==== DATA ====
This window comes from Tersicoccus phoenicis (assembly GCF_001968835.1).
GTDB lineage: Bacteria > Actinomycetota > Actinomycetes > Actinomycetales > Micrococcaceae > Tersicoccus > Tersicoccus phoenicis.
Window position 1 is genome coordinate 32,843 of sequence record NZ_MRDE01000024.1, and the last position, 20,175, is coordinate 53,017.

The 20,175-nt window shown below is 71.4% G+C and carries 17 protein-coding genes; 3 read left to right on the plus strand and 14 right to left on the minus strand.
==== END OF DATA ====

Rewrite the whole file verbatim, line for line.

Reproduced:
This window comes from Tersicoccus phoenicis (assembly GCF_001968835.1).
GTDB lineage: Bacteria > Actinomycetota > Actinomycetes > Actinomycetales > Micrococcaceae > Tersicoccus > Tersicoccus phoenicis.
Window position 1 is genome coordinate 32,843 of sequence record NZ_MRDE01000024.1, and the last position, 20,175, is coordinate 53,017.

The 20,175-nt window shown below is 71.4% G+C and carries 17 protein-coding genes; 3 read left to right on the plus strand and 14 right to left on the minus strand.